Posts Tagged ‘pe blogs’


Sharing the Good News…

Thursday, November 18th, 2010

I want to share an enjoyable moment with you.  Recently, I was in Sacramento to film a discussion on physical activity promotion in schools organized by the California Department of Public Health’s Project LEAN.  When the video is posted online, I’ll let you know.

While we were waiting in the “green room” before the filming I had inspiring conversations with my fellow panelists whom I had just met.  A former teacher of the year who works in a small town was talking about his efforts to improve physical education in his new position at district manager of physical education, health, and sports.  One of his goals was to use a common curriculum so students would benefit from a cohesive approach throughout their time in his district.  He also wanted teachers in elementary and middle schools to communicate about physical education using the same terms and principles.  I was pleased when he started talking about SPARK as his curriculum of choice.  Beyond that, he saw SPARK as a partner in his efforts.  He was enthusiastic about the support he received in planning his strategy, the quality of the training and the trainers, and that the curricula had consistent principles across levels applied in an age-appropriate way.  He was really surprised when I told him I am a co-founder of SPARK.  He thanked me for starting such a great program, and I thanked him for embracing SPARK.

The other panelist was a superintendent of a California school district.  Though she was not a PE teacher, she was highly committed to coordinated school health and very familiar with SPARK.  It was a treat to hear her impressions about SPARK and her appreciation for the efforts of the SPARK staff to support her efforts to improve the health of children in her district.  She had seen SPARK benefit those students, who are largely low-income and Latino.  Based on her experience, she recommends SPARK to others, and what could be more influential to school officials than a recommendation from a superintendent?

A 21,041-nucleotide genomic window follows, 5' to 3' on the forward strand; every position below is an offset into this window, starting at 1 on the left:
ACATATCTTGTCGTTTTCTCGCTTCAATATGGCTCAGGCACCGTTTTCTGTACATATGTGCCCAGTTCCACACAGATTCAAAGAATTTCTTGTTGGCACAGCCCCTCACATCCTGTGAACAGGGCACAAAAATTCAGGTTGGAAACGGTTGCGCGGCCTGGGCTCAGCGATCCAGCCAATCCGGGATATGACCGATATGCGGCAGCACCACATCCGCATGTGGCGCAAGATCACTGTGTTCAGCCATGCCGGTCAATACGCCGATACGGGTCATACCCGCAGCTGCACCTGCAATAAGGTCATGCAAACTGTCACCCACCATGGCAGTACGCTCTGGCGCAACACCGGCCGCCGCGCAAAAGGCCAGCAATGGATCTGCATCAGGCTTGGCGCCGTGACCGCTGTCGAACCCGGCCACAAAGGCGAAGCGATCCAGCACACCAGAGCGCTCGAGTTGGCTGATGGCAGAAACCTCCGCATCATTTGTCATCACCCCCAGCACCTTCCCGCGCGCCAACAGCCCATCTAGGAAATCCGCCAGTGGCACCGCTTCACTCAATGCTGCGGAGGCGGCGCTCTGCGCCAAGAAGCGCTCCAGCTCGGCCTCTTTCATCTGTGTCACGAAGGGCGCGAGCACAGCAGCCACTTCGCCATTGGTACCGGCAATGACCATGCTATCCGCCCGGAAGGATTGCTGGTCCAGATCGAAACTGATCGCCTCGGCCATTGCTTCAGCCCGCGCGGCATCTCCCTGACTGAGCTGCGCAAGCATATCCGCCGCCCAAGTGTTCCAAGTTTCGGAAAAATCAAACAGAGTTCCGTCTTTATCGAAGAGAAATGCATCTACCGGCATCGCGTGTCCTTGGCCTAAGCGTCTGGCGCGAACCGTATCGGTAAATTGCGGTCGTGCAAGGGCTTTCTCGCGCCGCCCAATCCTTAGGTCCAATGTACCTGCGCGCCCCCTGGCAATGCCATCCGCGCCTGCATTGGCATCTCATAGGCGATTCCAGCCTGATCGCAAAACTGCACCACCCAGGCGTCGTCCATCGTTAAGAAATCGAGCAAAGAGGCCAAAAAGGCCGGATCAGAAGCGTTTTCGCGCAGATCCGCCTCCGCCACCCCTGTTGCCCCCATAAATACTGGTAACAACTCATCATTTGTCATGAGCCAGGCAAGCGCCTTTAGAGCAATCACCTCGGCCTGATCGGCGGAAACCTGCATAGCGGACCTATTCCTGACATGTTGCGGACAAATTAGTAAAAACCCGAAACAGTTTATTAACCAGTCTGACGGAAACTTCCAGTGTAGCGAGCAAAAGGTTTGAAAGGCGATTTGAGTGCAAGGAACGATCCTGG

It was truly heart-warming to hear these unsolicited testimonials about SPARK.  These school leaders did not know my connection with SPARK when they enthused about it, so I know it was totally genuine.  This a good moment to thank the SPARK staff for their daily and nightly efforts to make physical education GREAT and to improve children’s health.

Jim Sallis

www.drjamessallis.sdsu.edu

Welcome to our first SPARK Blog!

Wednesday, February 11th, 2009

Girls Just Wanna Have Fun: I heard this Cyndi Lauper song on the drive to SPARK this morning, and thought about how much we are asked to quantify and evaluate every little thing our students do these days. Don’t get me wrong, I’m all for assessment and having standards to guide instruction, yet I wonder if sometimes we’re losing sight of what makes kids (and Cyndi) want to be active in the first place — having fun?

Sure, that’s one of the differences between physical education and physical activity, yet, as physical educators, isn’t it possible for us to get so caught up in assessment and demonstrating student learning that our classes become counterproductive? Ultimately don’t we really want students to move and enjoy it without feeling we’re counting every little step they take (last pop culture reference I promise…)? And I think Cyndi knows boys just wanna have fun too. Please think about the mixed message and share your thoughts with us.

Fitness for Fitness Teachers: I always enjoy my annual trip to Florida AAHPERD and spending time laughing with Patty Lanier. Patty is one of our terrific SPARK trainers and after a 20-year career teaching elementary PE, she went to the University of Central Florida where she instructs methods classes to future teachers — among many other things. Patty and I workout together in the am before the conference and discuss our pet peeve: Why aren’t more of our colleagues in the gym with us? It’s obvious when you attend conferences that many of our best and brightest are not exactly scoring 10’s in the role model department. Patty and I think we need to walk the talk. What do YOU think? Should NASPE sponsor some type of recognition for physical educators who maintain healthy lifestyles (consistent training schedules, BMI”s within respectable limits, etc,)? Should we have to submit to testing like our students and achieve a certain fitness standard? Aren’t fire and police people required to stay in shape to do their jobs?
Let us know YOUR thoughts.

-Paul Rosengard